Effect of Oropharyngeal Colostrum Administration in Premature Infants on Nosocomial Infections

Main Article Content

Wunnapa Tungtang
Tipawan Daramas
Jariya Wittayasooporn



            The present quasi-experimental research study aimed at investigating the effects of oropharyngeal colostrum administration on nosocomial infections in preterm infants.  The study sample consisted of 60 preterm infants who were admitted into the neonatal intensive care unit. Thirty subjects in the experimental group received oral administration of 0.2 ml. of colostrum every three hours for seven days, while the other 30 subjects in the control group received only usual nursing care.  The data of nosocomial infections were gathered from the medical records of the hospital, and data analysis was conducted using Chi-square test and odds ratio. The findings showed that there was no statistically significant difference of nosocomial infections rate in preterm infants who received oropharyngeal colostrum administration and those who received only usual nursing care(OR = .6; 95% CI = .17-2.08, p = .65).Therefore, more research is needed to understand better how to use oropharyngeal colostrum in premature infants for improving nosocomial infections. However, the results of  this study can be used to develop nursing practice guidelines  on oropharyngeal colostrum administration in preterm infants and promote breastfeeding in sick newborn in neonatal intensive care unit.


Article Details

How to Cite
Tungtang W, Daramas T, Wittayasooporn J. Effect of Oropharyngeal Colostrum Administration in Premature Infants on Nosocomial Infections. Nurs Res Inno J [Internet]. 2018 Oct. 3 [cited 2024 Feb. 22];24(2):109-21. Available from: https://he02.tci-thaijo.org/index.php/RNJ/article/view/112942


1. Askin DF, Wilson D. The high-risk newborn and family. Wong’s nursing care of infants and children. 8th ed.
Philadelphia: Mosby/Elsevier; 2007:318-89.

2. Sharma AA, Jen R, Butler A, Lavoie PM. The developing human preterm neonatal immune system: a case for more
research in this area. J Immunol Res. 2012;145(1):61-8.

3. Crivaro V, Bogdanovic L, Bagattini M, Iula VD, Catania M, Raimondi F, et al. Surveillance of healthcareassociated
infections in a neonatal intensive care unit in Italy during 2006–2010. BMC Infect Dis. 2015;15(1):152-9.

4. Geffers C, Baerwolff S, Schwab F, Gastmeier P. Incidence of healthcare-associated infections in high-risk neonates:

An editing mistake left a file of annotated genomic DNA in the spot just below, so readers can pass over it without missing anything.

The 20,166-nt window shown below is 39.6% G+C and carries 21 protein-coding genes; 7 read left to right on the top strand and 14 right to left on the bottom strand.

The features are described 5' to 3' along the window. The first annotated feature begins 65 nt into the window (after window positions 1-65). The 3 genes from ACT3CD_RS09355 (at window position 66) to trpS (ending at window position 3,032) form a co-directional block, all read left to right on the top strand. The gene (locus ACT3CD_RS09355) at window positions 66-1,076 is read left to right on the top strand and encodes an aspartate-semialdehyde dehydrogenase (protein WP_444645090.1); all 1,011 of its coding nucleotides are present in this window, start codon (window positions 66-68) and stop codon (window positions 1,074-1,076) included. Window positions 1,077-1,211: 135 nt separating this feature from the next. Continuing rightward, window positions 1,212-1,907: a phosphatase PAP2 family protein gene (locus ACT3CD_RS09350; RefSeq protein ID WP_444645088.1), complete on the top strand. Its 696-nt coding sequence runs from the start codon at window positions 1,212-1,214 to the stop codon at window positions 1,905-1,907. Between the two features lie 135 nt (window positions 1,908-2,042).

results from the German surveillance system for verylow-birthweight infants. J Hosp Infect. 2008;68(3):214-21.

5. Vergnano S, Menson E, Kennea N, Embleton N, Russell AB, Watts T, et al. Neonatal infections in England:
theNeonin surveillance network. Arch Dis Child Fetal Neonatal Ed. 2011;96(1):F9-F14.

6. March of Dimes, WHO, PMNCH, Save the Children. The Global Action Report on Preterm Birth; 2012. (cited 2015
April 13). Available from March of Dimes Website:https://www.marchofdimes.org/glue/

7. Dudeck MA, Weiner LM, Allen-Bridson K, Malpiedi PJ, Peterson KD, Pollock DA, et al. National Healthcare Safety
Network (NHSN) report, data summary for 2012,Device-associated module. Am J Infect Control. 2013;41(12):1148-66.

8. Payne NR, Carpenter JH, Badger GJ, Horbar JD, Rogowski J. Marginal increase in cost and excess length of stay
associated with nosocomial bloodstream infections in surviving very low birth weight infants. Pediatrics.2004;114(2):348-55.

9. Shah DK, Doyle LW, Anderson PJ, Bear M, Daley AJ,Hunt RW, et al. Adverse neurodevelopment in preterm
infants with postnatal sepsis or necrotizing enterocolitis is mediated by white matter abnormalities on magnetic
resonance imaging at term. J Pediatr. 2008;153(2):170-5.

10. Wormald F, Tapia JL, Torres G, Canepa P, González M,Rodriguez D, et al. Stress in parents of very low birth
weight preterm infants hospitalized in neonatal intensive care units: a multicenter study. Arch Argent Pediatr.

11. Patel AL, Johnson TJ, Engstrom JL, Fogg LF, Jegier BJ, Bigger HR. Impact of early human milk on sepsis and
health-care costs in very low birth weight infants. J Perinatol. 2013;33(7):514-19.

12. Lawrence RM, Pane CA. Human breast milk: current concepts of immunology and infectious diseases. Curr Probl Pediatr Adolesc Health Care. 2007;37(1):7-36.
13. Araújo ED, Gonçalves AK, CornettaMdC, Cunha H,Cardoso ML, Morais SS, et al. Evaluation of the secretory